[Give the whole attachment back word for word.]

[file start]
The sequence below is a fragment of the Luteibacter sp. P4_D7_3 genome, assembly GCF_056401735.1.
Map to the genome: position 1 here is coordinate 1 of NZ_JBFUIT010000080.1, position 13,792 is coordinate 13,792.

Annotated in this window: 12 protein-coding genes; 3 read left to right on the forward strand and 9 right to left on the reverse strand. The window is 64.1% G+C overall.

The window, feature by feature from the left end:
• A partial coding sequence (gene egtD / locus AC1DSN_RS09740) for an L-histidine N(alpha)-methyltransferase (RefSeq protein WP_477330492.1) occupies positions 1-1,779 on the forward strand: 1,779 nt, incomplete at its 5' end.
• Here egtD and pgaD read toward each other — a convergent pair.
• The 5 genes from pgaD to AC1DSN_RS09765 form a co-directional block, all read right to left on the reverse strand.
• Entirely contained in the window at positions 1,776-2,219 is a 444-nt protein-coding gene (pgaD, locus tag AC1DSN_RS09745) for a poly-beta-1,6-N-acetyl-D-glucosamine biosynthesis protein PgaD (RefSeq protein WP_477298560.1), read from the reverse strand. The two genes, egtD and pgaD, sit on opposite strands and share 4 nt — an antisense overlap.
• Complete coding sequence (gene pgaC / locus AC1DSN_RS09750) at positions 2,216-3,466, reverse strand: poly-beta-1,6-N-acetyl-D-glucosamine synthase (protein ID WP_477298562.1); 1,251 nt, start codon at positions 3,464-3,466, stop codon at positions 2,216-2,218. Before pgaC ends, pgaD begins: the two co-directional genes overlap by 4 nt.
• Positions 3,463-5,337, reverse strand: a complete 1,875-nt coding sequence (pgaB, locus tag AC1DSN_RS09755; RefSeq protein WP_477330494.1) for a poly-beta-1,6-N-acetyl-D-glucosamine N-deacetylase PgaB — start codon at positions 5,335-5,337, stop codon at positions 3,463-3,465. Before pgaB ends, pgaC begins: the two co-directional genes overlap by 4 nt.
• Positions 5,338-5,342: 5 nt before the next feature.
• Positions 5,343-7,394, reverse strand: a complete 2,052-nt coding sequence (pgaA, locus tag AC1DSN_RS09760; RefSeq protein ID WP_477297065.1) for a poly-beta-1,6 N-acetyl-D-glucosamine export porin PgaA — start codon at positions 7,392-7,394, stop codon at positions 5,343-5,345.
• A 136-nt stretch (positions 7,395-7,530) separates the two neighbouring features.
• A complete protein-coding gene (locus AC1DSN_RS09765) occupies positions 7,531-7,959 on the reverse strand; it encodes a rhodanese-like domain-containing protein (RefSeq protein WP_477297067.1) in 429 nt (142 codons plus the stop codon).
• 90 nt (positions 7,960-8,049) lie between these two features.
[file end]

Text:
The sequence below is a fragment of the Luteibacter sp. P4_D7_3 genome, assembly GCF_056401735.1.
Map to the genome: position 1 here is coordinate 1 of NZ_JBFUIT010000080.1, position 13,792 is coordinate 13,792.

Annotated in this window: 12 protein-coding genes; 3 read left to right on the forward strand and 9 right to left on the reverse strand. The window is 64.1% G+C overall.

The window, feature by feature from the left end:
• A partial coding sequence (gene egtD / locus AC1DSN_RS09740) for an L-histidine N(alpha)-methyltransferase (RefSeq protein WP_477330492.1) occupies positions 1-1,779 on the forward strand: 1,779 nt, incomplete at its 5' end.
• Here egtD and pgaD read toward each other — a convergent pair.
• The 5 genes from pgaD to AC1DSN_RS09765 form a co-directional block, all read right to left on the reverse strand.
• Entirely contained in the window at positions 1,776-2,219 is a 444-nt protein-coding gene (pgaD, locus tag AC1DSN_RS09745) for a poly-beta-1,6-N-acetyl-D-glucosamine biosynthesis protein PgaD (RefSeq protein WP_477298560.1), read from the reverse strand. The two genes, egtD and pgaD, sit on opposite strands and share 4 nt — an antisense overlap.
• Complete coding sequence (gene pgaC / locus AC1DSN_RS09750) at positions 2,216-3,466, reverse strand: poly-beta-1,6-N-acetyl-D-glucosamine synthase (protein ID WP_477298562.1); 1,251 nt, start codon at positions 3,464-3,466, stop codon at positions 2,216-2,218. Before pgaC ends, pgaD begins: the two co-directional genes overlap by 4 nt.
• Positions 3,463-5,337, reverse strand: a complete 1,875-nt coding sequence (pgaB, locus tag AC1DSN_RS09755; RefSeq protein WP_477330494.1) for a poly-beta-1,6-N-acetyl-D-glucosamine N-deacetylase PgaB — start codon at positions 5,335-5,337, stop codon at positions 3,463-3,465. Before pgaB ends, pgaC begins: the two co-directional genes overlap by 4 nt.
• Positions 5,338-5,342: 5 nt before the next feature.
• Positions 5,343-7,394, reverse strand: a complete 2,052-nt coding sequence (pgaA, locus tag AC1DSN_RS09760; RefSeq protein ID WP_477297065.1) for a poly-beta-1,6 N-acetyl-D-glucosamine export porin PgaA — start codon at positions 7,392-7,394, stop codon at positions 5,343-5,345.
• A 136-nt stretch (positions 7,395-7,530) separates the two neighbouring features.
• A complete protein-coding gene (locus AC1DSN_RS09765) occupies positions 7,531-7,959 on the reverse strand; it encodes a rhodanese-like domain-containing protein (RefSeq protein WP_477297067.1) in 429 nt (142 codons plus the stop codon).
• 90 nt (positions 7,960-8,049) lie between these two features.